By Liah Greenfeld
Readers’ comments to my recent post raised for me some questions about an important topic: gender. I don’t know how to answer these questions, but it seems interesting to ruminate—chew—on them, and I invite you to do so with me. Perhaps, you will have answers. The comment that specifically drew my attention to the issue was an angry one: The person who sent it strongly disagreed with my suggestion that the actions of many so-called “home-grown jihadists” or “Muslim extremists” in the West are very similar to those of mentally ill perpetrators of violent crime, and that, because their dedication to Islam is often of a recent date, it may not be Islam at all that motivates them, but their mental illness. The commenter called me various names and asked, in so many words, how someone with a Ph.D. can doubt that a wicked and, among other evil things, “misogynistic” religion such as Islam, which advocates the subjugation of women, is the motivation behind heinous crimes such the recent Boston Marathon bombing or the beheading of a soldier in London.
Andrew Brown in “Depression is not a ‘brain disorder‘” in The Guardian
The mind is not just some decorative pattern read off the brain and mistaken for the real thing. Consciousness is not just the whistle on the steam train, as William James put it. Treating unhappiness as a problem in the brain is good for the profits of drug companies, but doesn’t actually make us all happier in the long run.
To say that the mind depends on the brain is easy enough – and true, so far as we know. But that doesn’t mean that they are the same thing, or that understanding the one will supply a sufficient understanding of the other. Talking about depression as a brain disease is a warning sign that someone has their ideas all wrong – and that’s not a problem with their brain.
By Mark Simes
In the October 12, 2009, online issue of the New York Times, Op-Ed Columnist David Brooks published a brief article titled “The Young and the Neuro,” recounting his visit to the 3rd Annual Social and Affective Neuroscience Society’s conference. This article, following the trend of most New York Times articles whose subject purports to address the nexus of neuroscience and human behavior, shot to the top of the “Most Popular- E-Mailed” list and landed in my personal inbox from different senders no less than 8 times. Since the focus of my research pertains specifically to the relationship between the social environment and the human brain, receiving this once or twice from colleagues or close friends would not have been extraordinary, however, the sheer popularity of the article and a glaring omission that directly concerns the goals of Liah Greenfeld’s overall project – and my work within this science – makes Brooks’ article worthy of comment here.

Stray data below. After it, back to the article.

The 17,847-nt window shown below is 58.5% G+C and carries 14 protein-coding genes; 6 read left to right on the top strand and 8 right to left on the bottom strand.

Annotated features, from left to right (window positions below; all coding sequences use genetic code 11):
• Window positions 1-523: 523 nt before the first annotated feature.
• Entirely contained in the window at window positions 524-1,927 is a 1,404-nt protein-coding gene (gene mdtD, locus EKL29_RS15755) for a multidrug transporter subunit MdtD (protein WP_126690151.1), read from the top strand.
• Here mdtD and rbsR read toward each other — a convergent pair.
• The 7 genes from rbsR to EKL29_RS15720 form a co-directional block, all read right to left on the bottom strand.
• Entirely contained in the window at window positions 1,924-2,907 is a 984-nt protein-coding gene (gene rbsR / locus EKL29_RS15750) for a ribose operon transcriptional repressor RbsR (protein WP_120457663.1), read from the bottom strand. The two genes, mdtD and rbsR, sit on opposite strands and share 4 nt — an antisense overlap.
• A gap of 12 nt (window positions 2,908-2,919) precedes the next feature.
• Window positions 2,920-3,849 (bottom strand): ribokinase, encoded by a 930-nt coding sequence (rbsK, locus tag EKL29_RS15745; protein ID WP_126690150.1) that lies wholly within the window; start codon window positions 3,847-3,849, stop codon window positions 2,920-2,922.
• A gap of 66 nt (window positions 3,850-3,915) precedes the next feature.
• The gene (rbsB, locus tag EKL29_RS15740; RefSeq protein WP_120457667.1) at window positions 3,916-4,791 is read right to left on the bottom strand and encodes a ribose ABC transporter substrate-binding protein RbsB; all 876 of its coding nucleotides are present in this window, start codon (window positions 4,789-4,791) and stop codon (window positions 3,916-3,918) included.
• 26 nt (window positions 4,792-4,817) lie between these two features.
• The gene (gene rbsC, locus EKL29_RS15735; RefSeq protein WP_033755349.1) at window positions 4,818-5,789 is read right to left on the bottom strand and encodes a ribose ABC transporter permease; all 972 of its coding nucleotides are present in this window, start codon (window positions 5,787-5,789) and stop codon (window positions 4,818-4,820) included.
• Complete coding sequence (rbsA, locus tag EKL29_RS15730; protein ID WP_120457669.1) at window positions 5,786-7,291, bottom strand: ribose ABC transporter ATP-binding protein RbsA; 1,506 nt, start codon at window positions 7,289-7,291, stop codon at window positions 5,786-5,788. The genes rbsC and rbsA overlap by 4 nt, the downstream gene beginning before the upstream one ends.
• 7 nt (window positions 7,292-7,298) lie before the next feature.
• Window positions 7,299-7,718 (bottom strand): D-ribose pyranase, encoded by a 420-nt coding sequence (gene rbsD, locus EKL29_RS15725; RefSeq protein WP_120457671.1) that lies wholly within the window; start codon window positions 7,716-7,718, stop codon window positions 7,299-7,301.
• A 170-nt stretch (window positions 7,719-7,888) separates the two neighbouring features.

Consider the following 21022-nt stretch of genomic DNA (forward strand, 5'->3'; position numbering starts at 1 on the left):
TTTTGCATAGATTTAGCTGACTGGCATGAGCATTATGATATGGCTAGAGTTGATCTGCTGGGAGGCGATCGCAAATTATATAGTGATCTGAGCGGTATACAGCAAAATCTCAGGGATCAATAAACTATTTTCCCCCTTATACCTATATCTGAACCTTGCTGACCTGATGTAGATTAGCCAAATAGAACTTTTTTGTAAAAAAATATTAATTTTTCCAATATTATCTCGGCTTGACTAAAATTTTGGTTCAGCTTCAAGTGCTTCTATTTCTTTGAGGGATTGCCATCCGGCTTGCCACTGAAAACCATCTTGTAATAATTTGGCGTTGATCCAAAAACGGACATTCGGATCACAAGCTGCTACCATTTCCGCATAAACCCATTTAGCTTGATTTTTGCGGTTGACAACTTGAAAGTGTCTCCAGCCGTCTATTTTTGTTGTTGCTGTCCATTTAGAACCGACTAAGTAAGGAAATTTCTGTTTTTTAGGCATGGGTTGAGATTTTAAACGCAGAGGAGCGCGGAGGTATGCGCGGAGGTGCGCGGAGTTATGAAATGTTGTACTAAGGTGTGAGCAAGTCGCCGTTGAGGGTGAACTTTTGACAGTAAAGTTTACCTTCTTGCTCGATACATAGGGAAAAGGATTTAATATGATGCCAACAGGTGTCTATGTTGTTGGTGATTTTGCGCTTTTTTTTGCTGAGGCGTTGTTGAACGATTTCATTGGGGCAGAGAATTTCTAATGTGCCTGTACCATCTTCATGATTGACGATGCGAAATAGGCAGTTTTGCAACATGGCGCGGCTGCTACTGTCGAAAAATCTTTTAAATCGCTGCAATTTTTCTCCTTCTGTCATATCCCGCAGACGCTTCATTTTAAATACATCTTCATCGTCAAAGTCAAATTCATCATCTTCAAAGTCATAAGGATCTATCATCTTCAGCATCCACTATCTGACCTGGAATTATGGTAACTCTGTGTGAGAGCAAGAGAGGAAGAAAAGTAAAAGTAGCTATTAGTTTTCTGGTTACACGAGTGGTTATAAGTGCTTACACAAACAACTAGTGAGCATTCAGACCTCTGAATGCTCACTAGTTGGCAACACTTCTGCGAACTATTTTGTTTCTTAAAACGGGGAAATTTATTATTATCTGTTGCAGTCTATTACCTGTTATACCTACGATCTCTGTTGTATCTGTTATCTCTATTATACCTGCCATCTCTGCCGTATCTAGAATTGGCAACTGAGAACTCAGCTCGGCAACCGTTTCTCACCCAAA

It is true that the trend for combining the social and behavioral sciences with neuroscience has recently gained momentum. Brooks points out in his article that, “In 2001, an Internet search of the phrase “social cognitive neuroscience” yielded 53 hits. Now you get more than a million on Google.” It is no secret that such a sub-discipline of neuroscience has been introduced in an effort to bridge the manifest gap between the knowledge ascertained about the human brain and any explanatory relationship to human mental experience; these dual aspects of brain and mind refuse to be happily married in either sickness or health. Thus, some incorporation of the social sciences into neuroscience was inevitable.
By Mark Simes
The human mind is one of our most compelling subjects of scientific inquiry—and perhaps our most elusive. Despite impressive biological advances, neuroscience has yet to produce a logical and empirical analysis of the mind that exhibits universal, objective explanatory power of human mental phenomena on both an individual and species level. “The Mind’s Irreducible Structure,” published in Sociological Mind in July 2012, explores the limitations of the current neuroscientific approach to the human mind and argues for a reconceptualization of the relationship between human mental phenomena and the brain. In the article, I introduce a new interpretation of neuroscientific data and argue that this framework has the capacity to causally explain the link between social, psychological and biological levels of analysis.
A PDF of the article is here